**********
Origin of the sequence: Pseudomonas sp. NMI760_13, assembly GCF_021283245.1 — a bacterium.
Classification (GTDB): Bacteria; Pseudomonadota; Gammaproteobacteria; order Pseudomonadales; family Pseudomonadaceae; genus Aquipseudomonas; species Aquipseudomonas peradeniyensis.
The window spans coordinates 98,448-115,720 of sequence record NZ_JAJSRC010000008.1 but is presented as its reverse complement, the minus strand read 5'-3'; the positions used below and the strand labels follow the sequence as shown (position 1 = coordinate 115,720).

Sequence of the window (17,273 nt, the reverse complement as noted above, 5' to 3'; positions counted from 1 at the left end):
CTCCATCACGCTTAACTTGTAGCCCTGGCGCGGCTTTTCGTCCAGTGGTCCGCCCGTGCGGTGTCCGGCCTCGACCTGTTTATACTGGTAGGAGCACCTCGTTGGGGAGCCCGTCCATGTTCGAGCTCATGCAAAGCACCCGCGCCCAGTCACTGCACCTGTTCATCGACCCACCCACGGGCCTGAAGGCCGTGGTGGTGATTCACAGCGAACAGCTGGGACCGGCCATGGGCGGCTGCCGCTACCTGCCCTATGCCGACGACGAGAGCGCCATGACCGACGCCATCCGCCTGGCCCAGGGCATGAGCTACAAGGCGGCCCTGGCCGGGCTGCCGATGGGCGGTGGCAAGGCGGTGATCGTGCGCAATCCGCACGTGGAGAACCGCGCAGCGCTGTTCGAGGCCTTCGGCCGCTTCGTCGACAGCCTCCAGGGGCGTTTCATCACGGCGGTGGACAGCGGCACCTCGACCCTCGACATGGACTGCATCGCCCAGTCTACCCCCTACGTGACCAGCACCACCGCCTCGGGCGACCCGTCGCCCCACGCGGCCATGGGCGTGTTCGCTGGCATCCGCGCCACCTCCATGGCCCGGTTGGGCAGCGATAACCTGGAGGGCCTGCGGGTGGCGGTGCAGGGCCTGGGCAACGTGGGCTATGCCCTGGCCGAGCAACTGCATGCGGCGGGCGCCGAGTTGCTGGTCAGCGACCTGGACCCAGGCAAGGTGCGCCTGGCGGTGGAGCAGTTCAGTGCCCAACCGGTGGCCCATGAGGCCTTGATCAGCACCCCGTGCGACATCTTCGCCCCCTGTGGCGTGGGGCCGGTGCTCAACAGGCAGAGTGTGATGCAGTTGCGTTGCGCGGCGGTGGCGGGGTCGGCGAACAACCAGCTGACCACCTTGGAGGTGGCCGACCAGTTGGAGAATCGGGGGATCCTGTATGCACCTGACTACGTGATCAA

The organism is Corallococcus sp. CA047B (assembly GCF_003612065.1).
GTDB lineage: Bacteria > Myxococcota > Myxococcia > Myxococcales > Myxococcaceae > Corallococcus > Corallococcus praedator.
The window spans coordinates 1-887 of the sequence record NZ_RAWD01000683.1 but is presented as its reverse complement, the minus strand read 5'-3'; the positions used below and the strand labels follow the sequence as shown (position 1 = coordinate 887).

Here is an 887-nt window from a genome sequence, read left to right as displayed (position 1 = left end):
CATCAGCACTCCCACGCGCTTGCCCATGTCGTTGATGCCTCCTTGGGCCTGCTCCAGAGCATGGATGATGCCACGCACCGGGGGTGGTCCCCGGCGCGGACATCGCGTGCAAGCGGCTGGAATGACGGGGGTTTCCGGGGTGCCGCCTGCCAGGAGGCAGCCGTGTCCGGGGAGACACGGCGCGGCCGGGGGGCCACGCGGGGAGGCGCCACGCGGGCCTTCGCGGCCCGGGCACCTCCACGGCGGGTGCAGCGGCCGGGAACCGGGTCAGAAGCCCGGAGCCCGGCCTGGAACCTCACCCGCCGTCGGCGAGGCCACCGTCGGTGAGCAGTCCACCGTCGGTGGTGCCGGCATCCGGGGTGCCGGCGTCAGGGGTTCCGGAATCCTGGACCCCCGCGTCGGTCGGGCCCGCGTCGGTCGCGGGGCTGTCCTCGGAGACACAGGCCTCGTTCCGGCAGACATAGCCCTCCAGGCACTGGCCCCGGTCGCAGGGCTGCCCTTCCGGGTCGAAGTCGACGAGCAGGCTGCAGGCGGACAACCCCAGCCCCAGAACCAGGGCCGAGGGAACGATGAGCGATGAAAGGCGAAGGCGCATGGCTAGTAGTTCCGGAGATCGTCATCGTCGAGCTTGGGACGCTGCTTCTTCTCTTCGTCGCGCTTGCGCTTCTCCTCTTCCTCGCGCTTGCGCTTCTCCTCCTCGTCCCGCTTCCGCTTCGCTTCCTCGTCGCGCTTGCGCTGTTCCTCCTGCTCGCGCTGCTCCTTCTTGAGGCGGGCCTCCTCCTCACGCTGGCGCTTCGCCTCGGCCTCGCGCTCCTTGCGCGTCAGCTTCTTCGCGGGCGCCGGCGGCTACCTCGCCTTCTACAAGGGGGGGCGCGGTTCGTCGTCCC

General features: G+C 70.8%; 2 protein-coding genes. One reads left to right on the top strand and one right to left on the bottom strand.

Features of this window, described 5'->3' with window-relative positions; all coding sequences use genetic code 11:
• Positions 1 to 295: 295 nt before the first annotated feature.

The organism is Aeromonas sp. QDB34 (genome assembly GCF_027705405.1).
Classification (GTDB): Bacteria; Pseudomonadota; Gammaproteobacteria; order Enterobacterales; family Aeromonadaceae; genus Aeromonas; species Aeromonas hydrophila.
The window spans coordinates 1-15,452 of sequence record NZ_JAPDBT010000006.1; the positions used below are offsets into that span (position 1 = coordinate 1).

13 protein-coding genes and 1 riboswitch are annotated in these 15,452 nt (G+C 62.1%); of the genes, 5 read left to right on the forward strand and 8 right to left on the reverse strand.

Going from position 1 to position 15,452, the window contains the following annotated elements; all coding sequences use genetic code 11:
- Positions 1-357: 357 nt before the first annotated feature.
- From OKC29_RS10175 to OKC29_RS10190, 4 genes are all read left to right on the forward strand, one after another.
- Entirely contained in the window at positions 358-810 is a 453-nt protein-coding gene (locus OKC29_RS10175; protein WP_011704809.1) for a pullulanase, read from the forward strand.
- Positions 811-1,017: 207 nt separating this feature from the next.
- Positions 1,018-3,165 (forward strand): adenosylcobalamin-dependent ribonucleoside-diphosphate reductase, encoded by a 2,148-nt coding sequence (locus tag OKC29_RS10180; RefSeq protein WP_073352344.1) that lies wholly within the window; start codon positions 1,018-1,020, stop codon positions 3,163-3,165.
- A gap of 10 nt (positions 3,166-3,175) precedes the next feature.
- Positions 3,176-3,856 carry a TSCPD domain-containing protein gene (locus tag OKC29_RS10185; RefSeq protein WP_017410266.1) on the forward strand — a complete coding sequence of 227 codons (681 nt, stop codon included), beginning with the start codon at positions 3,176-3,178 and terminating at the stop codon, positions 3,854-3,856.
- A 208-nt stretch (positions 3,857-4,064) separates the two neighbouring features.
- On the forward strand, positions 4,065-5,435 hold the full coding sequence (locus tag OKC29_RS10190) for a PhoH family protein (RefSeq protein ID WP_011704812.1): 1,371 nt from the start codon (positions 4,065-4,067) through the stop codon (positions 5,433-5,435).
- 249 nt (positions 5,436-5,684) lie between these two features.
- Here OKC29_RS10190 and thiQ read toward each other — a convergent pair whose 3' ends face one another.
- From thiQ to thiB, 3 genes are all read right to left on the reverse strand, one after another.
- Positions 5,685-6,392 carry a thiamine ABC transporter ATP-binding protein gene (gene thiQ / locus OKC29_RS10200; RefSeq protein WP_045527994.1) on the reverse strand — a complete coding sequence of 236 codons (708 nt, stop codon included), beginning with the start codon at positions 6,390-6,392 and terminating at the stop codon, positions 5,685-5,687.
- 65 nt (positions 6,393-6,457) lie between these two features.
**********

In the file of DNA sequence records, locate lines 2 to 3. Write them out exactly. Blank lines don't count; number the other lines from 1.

Classification (GTDB): Bacteria; Pseudomonadota; Gammaproteobacteria; order Pseudomonadales; family Pseudomonadaceae; genus Aquipseudomonas; species Aquipseudomonas peradeniyensis.
The window spans coordinates 98,448-115,720 of sequence record NZ_JAJSRC010000008.1 but is presented as its reverse complement, the minus strand read 5'-3'; the positions used below and the strand labels follow the sequence as shown (position 1 = coordinate 115,720).